The ballot is stronger than the bullet.

~President Abraham Lincoln

The U.S. presidential electoral process is a very lengthy, rigorous and costly one. With a diverse population of over 327 million and a multitude of racial, social, cultural and religious backgrounds, an election essentially becomes a methodical process of inclusion, collecting as many demographic and age groups as possible. For instance, a candidate who succeeds in conveying a unifying message in his or her campaign, in theory, has a better chance of rallying the most public support. This is not always the case, as many other factors, such as advertising, play a colossal role in conveying the message of who the candidate is and what he or she stands for.

The next sections will demonstrate the chronological order in which the process takes place. Nov. 3, 2020, will mark the 59th quadrennial U.S. presidential election. The process begins approximately one year before election day, when the presidential candidates from the two main political parties, the Democrats and the Republicans, begin campaigning around the country for two principal objectives: to rally voter support and to raise funds for their campaigns.

The U.S. Constitution stipulates the following: The president must be a natural-born citizen of the U.S. He or she must be at least 35 years old. He or she must have been a resident of the U.S. for at least 14 years.

Any individual who meets the above requirements can declare their candidacy for president. Once a candidate raises more than $5,000 for their campaign, they must register with the Federal Election Commission. This process includes naming a principal campaign committee to raise and spend campaign funds.

At the beginning of the electoral process, televised presidential debates put hopefuls in front of the public. The candidates answer crucial questions about their policies and defend their positions on these strategies. Voters can witness the candidates defend their statements on critical issues.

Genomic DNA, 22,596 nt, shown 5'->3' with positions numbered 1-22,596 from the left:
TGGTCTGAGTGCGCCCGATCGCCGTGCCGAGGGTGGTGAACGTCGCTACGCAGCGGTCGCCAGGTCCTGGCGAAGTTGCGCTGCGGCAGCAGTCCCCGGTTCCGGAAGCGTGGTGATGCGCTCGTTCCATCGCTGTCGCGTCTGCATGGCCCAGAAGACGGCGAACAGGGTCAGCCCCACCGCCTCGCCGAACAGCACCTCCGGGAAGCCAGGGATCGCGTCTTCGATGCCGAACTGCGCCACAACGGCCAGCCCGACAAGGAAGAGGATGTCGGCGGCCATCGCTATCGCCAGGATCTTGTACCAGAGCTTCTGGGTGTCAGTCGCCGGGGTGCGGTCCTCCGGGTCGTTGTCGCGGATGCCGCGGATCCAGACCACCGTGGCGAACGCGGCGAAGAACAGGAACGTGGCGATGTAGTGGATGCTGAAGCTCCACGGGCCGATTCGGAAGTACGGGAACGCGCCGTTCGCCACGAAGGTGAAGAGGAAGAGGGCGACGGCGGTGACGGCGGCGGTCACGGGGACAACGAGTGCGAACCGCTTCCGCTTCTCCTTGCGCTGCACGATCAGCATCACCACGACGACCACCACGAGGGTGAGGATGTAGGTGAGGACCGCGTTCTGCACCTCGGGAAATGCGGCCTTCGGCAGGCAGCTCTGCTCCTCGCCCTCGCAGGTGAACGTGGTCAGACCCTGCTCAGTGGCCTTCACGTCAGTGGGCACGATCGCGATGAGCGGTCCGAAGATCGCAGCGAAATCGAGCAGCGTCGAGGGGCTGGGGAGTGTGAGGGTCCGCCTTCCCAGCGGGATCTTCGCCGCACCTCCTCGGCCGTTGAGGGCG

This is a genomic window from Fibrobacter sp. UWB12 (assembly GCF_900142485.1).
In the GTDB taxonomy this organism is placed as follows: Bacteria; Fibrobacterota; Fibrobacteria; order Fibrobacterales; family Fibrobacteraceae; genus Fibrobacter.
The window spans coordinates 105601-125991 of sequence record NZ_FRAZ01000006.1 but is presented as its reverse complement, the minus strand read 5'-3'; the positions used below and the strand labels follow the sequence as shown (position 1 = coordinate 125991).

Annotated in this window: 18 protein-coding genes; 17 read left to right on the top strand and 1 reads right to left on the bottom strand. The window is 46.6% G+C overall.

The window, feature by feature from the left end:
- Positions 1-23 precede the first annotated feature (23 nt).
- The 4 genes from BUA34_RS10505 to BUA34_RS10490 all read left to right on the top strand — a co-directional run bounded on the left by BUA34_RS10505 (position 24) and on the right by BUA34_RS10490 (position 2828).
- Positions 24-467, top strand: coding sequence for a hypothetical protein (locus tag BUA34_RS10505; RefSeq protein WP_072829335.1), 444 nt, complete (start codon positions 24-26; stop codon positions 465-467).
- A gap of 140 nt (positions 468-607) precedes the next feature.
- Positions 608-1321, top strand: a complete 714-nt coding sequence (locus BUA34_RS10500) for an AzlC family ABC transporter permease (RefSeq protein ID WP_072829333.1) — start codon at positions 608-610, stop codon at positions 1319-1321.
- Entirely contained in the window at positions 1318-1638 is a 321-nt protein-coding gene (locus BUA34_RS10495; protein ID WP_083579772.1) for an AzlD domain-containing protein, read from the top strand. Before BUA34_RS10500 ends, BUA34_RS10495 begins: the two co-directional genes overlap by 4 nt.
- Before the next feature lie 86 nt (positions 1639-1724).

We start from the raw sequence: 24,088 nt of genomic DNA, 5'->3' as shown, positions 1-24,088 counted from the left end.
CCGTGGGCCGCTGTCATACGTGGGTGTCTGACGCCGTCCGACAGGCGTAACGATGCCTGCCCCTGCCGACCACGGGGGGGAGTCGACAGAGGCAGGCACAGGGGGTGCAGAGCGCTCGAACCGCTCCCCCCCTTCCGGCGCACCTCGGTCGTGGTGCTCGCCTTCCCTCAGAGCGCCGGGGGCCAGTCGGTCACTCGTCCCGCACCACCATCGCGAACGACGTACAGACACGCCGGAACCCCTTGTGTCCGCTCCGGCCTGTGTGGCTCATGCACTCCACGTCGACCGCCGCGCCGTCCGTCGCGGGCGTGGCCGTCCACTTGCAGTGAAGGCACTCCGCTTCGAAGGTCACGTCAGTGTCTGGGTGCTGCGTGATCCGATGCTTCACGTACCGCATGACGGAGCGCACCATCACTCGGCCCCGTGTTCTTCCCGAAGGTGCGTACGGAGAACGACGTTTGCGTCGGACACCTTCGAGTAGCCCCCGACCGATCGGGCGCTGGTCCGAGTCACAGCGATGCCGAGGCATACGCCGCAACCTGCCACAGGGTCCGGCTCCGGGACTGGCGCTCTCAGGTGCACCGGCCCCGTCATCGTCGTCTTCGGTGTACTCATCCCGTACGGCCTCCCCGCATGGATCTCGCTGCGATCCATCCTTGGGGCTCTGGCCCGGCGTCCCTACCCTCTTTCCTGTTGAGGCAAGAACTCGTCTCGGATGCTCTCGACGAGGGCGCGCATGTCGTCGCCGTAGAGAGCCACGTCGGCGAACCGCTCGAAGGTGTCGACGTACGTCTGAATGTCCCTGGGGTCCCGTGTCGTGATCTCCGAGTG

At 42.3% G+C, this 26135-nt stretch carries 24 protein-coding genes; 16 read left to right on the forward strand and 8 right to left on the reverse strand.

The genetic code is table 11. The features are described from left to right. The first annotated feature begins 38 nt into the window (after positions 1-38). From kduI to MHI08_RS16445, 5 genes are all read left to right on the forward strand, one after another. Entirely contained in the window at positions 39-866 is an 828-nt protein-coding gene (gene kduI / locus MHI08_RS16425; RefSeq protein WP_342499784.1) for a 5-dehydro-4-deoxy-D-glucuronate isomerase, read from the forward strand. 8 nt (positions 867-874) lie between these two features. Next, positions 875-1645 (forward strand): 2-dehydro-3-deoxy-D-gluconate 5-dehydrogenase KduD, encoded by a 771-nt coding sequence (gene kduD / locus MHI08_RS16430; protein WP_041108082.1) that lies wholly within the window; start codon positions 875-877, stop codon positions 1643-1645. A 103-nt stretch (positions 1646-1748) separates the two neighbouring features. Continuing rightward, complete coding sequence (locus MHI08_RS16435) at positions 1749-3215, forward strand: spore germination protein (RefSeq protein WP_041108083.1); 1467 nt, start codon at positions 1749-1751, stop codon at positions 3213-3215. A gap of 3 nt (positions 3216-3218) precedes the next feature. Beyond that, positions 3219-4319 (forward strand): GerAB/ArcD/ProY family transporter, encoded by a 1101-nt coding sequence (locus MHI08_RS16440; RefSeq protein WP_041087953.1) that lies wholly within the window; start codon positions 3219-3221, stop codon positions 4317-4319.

Primaries and caucuses are voting events that begin in February and are designed to select delegates, who will represent the state at the upcoming Republican and Democrat conventions. The main focus is on the results from the states of Iowa, New Hampshire, Nevada and South Carolina.

After the primaries and caucuses, the presidential nominees announce who they have chosen as their “running mate”, or the individual who will become the vice president if he or she is elected president.

At the national conventions, the state delegates from the primaries and caucuses, selected by the people to represent the people, formally endorse their chosen candidates and the final presidential nominees from each party are officially announced.

The Electoral College is a process by which electors, or representatives, from each state, in numbers matching each state’s members of Congress, cast their votes to determine who will be president. In total, there are 538 electors. To be elected president, a nominee must win at least 270 of those electoral votes.

When Americans go to the polls on Nov. 3, 2020, they will vote for their chosen presidential candidate and running mate. Except for Maine and Nebraska, if a candidate receives the majority of the votes from the people of a given state, that candidate will receive all the electoral votes of that state. The nominee with the most electoral votes is elected President of the U.S.

The aspect of the presidential electoral process that, rightfully, receives the greatest amount of criticism is the Electoral College. The 2016 presidential election clearly highlighted this fact. Hillary Clinton won more popular votes than Donald Trump, but due to the Electoral College, the latter was elected president.

The Electoral College is deemed by many as undemocratic, perhaps the weakest link in the electoral process. It is what renders the U.S. presidential elections indirect ones, in which a president is chosen based on state vote totals, rather than the logical, direct system of having to win the most individual votes. In the 2016 election, Trump beat Clinton by 74 electoral votes, despite losing the popular vote by nearly 3 million.

Advocacy for the elimination of the Electoral College is valid, particularly after Clinton voters were left wondering what exactly the definition of democracy is if the candidate who wins the popular vote by such a considerable margin is not elected president. Incidentally, Trump is only the fifth U.S. president to have won the electoral votes but not the popular ones, thus proving that the system, though flawed, has been functioning.

As the U.S. prepares for another turn at ballot boxes this November, we can only hope that the results are less controversial than in 2016. In the meantime, the democratic process of voting continues, because, as President Abraham Lincoln said, “The ballot is stronger than the bullet.”

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